For Coldwell Banker Residential Real Estate Inc., insurance might be a new edge to help it move houses.
On Tuesday, the state’s largest real estate broker will start offering its customers a broad palette of insurance, everything from homeowner’s to automobile, through NRT Insurance Agency Inc., part of Coldwell Banker’s parent company. This large-scale convergence of real estate and insurance is not open to everyone seeking to avoid huge rates, such as those offered by Citizens Property Insurance, the state-run insurer of last resort. Only Coldwell’s customers can tap it, and only NRT-owned brokerages will participate. Franchised Coldwell Banker offices are not in the program.
“We’re not trying to insure the world,” said Budge Huskey, president of Coldwell/NRT in Florida, which is based in Sarasota.
Besides attracting more real estate business, another of Coldwell Banker’s goals is to simply close deals, Huskey said. More and more these days, deals are being snarled by insurance issues. The program could have a strong impact in Florida, where many hurricane-battered property insurers are raising premiums, cutting back on coverage or bailing out altogether. Coldwell and NRT also are examining the idea of extending insurance services to developers and commercial clients, where the lack of coverage is regularly holding up or quashing deals.
Policies will be offered by companies such as Chubb, American Strategic Insurance, ASI-Lloyds of London, Fireman’s Fund, Travelers, Encompass, The Hartford and Liberty Mutual. NRT Insurance spokesman Joe Gibbons suggested that the companies could provide savings over comparable products because of NRT’s size and economies of scale. The company’s move was news to Greg Bustle, president of the 98-year-old Bradenton-based insurance agency Wyman, Green and Blalock.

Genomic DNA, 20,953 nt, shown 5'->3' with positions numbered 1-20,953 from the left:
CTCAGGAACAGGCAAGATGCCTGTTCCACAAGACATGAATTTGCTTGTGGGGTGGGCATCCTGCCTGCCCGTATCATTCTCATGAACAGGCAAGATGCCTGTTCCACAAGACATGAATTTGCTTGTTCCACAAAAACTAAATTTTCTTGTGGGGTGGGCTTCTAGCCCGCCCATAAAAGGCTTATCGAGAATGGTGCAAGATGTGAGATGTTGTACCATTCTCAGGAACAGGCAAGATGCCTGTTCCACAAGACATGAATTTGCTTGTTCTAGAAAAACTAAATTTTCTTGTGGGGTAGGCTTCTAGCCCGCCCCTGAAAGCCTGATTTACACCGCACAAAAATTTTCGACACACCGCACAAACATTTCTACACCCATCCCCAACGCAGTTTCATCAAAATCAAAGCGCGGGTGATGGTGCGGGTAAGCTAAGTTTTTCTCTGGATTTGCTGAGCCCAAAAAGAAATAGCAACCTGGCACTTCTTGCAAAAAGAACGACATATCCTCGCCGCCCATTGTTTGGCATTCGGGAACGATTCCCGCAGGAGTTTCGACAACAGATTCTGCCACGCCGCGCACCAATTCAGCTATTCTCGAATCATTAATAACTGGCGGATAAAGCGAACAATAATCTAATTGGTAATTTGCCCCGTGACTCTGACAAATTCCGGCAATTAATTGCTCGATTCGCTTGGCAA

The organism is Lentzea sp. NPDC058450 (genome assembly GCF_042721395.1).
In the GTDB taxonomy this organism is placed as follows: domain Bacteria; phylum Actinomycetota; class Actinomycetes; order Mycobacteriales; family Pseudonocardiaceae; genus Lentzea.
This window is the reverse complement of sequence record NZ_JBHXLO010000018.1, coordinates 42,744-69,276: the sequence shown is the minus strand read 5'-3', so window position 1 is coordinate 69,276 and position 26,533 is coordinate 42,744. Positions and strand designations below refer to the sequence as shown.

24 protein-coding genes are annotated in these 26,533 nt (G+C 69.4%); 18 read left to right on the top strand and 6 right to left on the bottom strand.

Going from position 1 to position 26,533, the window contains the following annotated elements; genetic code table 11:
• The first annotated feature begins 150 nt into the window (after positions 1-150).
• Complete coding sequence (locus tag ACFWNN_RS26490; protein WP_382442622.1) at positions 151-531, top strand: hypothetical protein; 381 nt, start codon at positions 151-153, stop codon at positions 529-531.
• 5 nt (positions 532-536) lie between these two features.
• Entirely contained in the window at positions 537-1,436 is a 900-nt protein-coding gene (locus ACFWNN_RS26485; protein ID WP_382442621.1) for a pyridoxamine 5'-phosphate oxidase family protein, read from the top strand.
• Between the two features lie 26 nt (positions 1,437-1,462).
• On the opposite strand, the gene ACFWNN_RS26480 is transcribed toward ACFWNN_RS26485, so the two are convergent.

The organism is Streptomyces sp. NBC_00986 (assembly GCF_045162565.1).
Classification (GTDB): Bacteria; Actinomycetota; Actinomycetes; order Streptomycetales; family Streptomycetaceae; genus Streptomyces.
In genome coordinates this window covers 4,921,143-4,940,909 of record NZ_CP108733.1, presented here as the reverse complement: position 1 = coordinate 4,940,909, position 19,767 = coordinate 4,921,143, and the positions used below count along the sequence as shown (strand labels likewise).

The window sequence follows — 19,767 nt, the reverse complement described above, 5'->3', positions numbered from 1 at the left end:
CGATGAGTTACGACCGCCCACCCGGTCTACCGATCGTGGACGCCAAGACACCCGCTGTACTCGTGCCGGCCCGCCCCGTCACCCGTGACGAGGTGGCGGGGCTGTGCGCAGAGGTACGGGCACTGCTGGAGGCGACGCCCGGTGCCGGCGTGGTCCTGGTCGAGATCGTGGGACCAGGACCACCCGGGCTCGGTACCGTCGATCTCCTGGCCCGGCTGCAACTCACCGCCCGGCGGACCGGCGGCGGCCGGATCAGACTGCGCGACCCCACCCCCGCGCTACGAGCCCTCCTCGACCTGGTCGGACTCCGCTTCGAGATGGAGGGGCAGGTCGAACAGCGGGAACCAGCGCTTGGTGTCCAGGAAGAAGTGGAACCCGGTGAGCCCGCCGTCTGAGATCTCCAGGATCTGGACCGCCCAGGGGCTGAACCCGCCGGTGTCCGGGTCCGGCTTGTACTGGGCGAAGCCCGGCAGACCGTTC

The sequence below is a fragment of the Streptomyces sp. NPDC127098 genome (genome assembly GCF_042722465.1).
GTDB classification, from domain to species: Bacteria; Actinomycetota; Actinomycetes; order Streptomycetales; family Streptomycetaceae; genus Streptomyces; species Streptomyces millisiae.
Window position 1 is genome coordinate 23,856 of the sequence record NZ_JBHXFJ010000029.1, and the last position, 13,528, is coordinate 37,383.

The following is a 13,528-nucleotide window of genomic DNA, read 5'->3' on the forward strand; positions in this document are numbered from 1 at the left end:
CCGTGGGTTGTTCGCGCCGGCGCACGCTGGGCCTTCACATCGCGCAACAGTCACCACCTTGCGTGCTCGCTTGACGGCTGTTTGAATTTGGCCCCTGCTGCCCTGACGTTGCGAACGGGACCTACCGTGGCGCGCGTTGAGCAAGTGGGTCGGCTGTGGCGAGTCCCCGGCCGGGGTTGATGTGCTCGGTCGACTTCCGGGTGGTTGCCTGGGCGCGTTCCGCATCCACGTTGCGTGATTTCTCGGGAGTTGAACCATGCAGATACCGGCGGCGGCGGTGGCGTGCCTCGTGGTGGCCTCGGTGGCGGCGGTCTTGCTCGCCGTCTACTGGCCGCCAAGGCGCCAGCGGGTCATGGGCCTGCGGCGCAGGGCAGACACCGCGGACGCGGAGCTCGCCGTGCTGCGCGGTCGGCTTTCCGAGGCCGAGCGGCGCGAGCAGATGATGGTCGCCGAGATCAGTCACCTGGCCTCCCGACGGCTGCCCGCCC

But Bustle, whose company also plays in the real estate game, noted that it is a natural progression: Banks have been playing in insurance in recent years, so why not real estate agents?
“It’s diversification and a logical place for them to go,” Bustle said.
Scott Johnson, executive vice president of the Florida Association of Insurance Agents, agreed. “The two businesses, real estate and insurance, are compatible with each other. It’s an affinity relationship.” As another example, Johnson pointed to Frank Kowalski Sr., immediate past president of the Florida Association of Realtors who also is head of his own insurance agency.
Waltham, Mass.-based NRT Insurance, formerly called Coldwell Banker Residential Insurance Agency, is licensed in all states, and its program is active in 45. Its insurance program started five years ago in the Northeast and moved to California this year.
The insurance products are geared primarily to buyers and include homeowner, renter, auto, boat and recreational vehicle coverage. The sale of the policies will not financially benefit the real estate associate who brings the client in the door, Huskey said.
Coldwell Banker Residential Real Estate Inc., with 168 offices in Florida, handled about 70,000 transaction sides in the state last year, or more than $23 billion in volume.
The insurance program will begin much more modestly, with six workers in the Tampa-St. Petersburg market and telephone support from NRT Insurance outside of the Sunshine State. But Huskey expects that Coldwell’s 7,200 sales associates will likely provide a tremendous feeder system for insurance sales.
How big is Coldwell Banker Residential Real Estate Inc.?
It has 168 offices in Florida and closed $23 billion worth of deals last year. It has 7,200 sales associates.